Ever since batteries were first developed for home appliances and toys we have been able to take them out and put fresh ones in.
Why not on electric bikes?
In this article we will look at a few swappable eBike battery systems and the reasons why most eBikes won’t have standardized batteries.
3 Companies With Swappable Batteries
A number of e-bike manufacturers around the world have swappable battery systems for their machines.
The battery systems are largely aimed at cycle couriers who do large mileages every day and benefit from that extra push from an electric motor on their bikes.
Pushme swappable battery system
The rider will pay for either the conversion kit (in the case of Pushme) or a bike. They will then pay a subscription.
Ed Benjamin, Chairman of the Light Electric Vehicle Association explained to the Electric Bike Report, “Gogoro has one of the most nicely executed plans, and while I don’t have the figures at hand, I do know that the cost of the battery lease is based on how often you swap them.”
Pushme cyclists tend to join their scheme wherever the company has charging outlets. You need the charging infrastructure to make this system work.
In this case the courier may do 3-5 hours work and then drop into a café for a new battery, putting the used one back on the dock as they take the new one.
E-bike manufacturer Matra developed the ‘Bat’lib’ battery swapping system in 2012.
The Green Car Congress reported, “The Bat’Lib swapping station features ten battery charging ports and its small footprint minimizes space requirements. One port is always kept open to accept a new empty battery while the remaining ports can simultaneously charge nine batteries. The system can be limited to registered users through an RFID system. Upon arrival, the driver removes the empty battery from the vehicle, swipes the RFID card, and inserts the empty battery into the open port. Upon receiving the empty battery, the Bat’Lib immediately opens the door for one of the fully-charged batteries which is ready for immediate use.”
Looking around the web, this scheme never seems to have got off the ground.
A Push For Standardization
There are some interests outside of the e-bike industry who seem to want all bike batteries to be standardized.
The German company EnergyTube have developed a swappable battery system for a range of applications including e-bikes.
Their website argues that it could be cheaper for e-bike manufacturers to standardize their battery systems:
“Because the battery module must not be developed new at every time an unprecedented level of depth of development can be achieved what makes the battery system: safe, robust, affordable, reliable, durable, beautiful, compact, intelligent, flexible and user friendly. It covers therefore a tremendous need for our increasingly mobile society.”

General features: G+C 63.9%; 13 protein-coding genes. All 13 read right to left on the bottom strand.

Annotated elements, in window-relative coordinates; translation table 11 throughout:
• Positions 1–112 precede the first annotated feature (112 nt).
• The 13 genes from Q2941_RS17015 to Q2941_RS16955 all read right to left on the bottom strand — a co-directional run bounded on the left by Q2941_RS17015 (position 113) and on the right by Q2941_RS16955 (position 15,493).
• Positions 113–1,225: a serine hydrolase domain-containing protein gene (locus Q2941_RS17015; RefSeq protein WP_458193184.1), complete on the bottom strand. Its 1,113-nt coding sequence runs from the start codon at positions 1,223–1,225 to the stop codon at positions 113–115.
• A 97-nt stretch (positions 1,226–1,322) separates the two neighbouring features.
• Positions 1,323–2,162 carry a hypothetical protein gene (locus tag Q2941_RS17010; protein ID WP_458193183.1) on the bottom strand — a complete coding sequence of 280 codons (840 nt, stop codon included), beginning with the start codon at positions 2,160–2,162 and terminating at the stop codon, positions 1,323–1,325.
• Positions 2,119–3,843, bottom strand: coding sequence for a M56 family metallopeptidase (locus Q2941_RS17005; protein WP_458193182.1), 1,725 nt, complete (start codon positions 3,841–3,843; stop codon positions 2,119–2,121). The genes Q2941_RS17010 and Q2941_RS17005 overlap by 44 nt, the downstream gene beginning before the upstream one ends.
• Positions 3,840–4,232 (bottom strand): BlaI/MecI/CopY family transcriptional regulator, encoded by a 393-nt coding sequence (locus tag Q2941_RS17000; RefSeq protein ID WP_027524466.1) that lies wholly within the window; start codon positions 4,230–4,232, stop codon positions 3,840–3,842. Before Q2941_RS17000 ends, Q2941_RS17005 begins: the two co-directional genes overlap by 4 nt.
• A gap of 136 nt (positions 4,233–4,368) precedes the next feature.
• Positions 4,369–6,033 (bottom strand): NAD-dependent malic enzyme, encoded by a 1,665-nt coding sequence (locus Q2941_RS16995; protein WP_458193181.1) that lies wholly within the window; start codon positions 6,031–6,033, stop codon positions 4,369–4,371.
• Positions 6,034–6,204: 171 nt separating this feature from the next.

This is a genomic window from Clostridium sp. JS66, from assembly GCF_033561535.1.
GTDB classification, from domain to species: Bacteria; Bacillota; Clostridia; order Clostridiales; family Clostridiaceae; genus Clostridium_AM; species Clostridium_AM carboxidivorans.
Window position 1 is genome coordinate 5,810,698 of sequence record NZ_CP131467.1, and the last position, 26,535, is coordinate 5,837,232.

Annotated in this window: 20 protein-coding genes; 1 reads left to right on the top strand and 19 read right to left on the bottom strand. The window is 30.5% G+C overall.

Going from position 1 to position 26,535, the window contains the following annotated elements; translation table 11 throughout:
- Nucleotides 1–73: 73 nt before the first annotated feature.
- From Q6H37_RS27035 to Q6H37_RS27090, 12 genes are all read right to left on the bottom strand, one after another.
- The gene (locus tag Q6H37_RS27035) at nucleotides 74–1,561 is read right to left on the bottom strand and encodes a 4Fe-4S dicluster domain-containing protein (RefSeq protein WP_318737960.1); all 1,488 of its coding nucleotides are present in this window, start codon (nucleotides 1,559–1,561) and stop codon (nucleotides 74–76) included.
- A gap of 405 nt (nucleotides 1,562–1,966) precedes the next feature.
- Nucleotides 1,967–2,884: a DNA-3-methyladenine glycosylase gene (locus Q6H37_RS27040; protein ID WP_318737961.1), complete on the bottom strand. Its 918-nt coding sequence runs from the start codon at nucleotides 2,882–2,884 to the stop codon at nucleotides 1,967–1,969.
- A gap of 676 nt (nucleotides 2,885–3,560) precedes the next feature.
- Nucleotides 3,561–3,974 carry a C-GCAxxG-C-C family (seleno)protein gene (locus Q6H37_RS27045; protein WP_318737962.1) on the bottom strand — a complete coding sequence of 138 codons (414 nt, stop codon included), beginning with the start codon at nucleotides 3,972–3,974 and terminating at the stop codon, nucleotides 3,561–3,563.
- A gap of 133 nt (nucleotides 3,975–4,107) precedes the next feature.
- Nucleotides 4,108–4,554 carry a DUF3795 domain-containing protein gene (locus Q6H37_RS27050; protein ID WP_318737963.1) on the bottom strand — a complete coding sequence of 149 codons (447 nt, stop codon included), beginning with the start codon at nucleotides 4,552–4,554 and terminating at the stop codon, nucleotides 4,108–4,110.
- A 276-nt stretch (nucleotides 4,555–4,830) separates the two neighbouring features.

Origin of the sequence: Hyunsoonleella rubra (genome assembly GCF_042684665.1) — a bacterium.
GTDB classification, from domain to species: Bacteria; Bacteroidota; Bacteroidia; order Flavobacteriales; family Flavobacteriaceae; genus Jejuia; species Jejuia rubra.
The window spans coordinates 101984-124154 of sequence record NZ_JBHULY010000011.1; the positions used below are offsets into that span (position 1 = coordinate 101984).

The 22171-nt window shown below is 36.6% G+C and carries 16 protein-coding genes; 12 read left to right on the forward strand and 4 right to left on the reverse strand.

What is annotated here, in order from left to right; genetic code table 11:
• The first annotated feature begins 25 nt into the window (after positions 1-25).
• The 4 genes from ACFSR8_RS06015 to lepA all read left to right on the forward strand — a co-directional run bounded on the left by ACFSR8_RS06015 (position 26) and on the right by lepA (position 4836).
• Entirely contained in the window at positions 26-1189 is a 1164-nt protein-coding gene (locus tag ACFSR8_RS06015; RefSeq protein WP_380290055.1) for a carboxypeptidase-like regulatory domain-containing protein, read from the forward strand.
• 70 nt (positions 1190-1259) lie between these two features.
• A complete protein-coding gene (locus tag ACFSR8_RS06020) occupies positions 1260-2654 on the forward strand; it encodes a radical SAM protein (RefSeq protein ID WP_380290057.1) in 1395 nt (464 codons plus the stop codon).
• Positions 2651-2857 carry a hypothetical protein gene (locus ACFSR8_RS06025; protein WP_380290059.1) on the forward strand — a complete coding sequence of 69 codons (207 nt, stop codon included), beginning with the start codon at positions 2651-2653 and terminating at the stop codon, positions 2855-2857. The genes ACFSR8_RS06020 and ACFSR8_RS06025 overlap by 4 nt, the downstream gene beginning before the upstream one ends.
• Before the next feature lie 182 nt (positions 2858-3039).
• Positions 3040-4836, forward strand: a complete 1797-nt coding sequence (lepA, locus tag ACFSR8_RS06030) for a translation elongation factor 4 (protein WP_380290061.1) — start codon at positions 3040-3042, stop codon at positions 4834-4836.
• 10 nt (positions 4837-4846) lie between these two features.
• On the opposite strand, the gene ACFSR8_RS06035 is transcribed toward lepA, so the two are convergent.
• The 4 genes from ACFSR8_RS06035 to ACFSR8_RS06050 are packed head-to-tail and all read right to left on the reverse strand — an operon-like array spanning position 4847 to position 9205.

EnergyTube swappable battery
For businesses outside of the e-bike industry, who may be keen to break into the fast growing e-bike making industry, there is some interest in standardizing batteries.
Consumers may think the same – ultimately we don’t want e-bikes to be very expensive and batteries are a major component of the price.
It May Make Sense To You But Not The E-Bike Makers
While from the outside it makes a lot of sense to have an industry standard, swappable battery for all e-bike users to use, it doesn’t make sense for the manufacturers themselves.
Mr Benjamin explained from the industry’s perspective: “It’s a good idea for the industry as a whole, and I think it is a very reasonable idea but individual manufacturers will say it is not in their interests. It would mean that the battery will just be a commodity that will be sold at the lowest possible price and they don’t like that very much! It doesn’t have much traction in the industry as a whole.”
While as consumers we are naturally after a lower cost power system and drive train for our e-bikes, the manufacturers think of their own bottom line rather than how to make cost savings for the consumer.
That is how competition occurs – an ongoing battle between consumers seeking a lower price and the makers (of any product) trying to make a profit at a certain price point.
Benjamin continued, “There may come a day when consumer pressure becomes so great that this will change but for the moment it is the brand managers who don’t see an advantage in having a battery that will work on other people’s bikes or a bike that will work with other people’s batteries.”
Will it happen? Mr Benjamin seems certain that no e-bike manufacturer will lead the way into e-bikes having a standardized swappable battery system – it will affect their bottom line and they would stop innovating in battery technology.
Though it makes sense from the overall perspective to have a standardized, swappable battery system, it could lead to a stagnation in innovation of battery technology.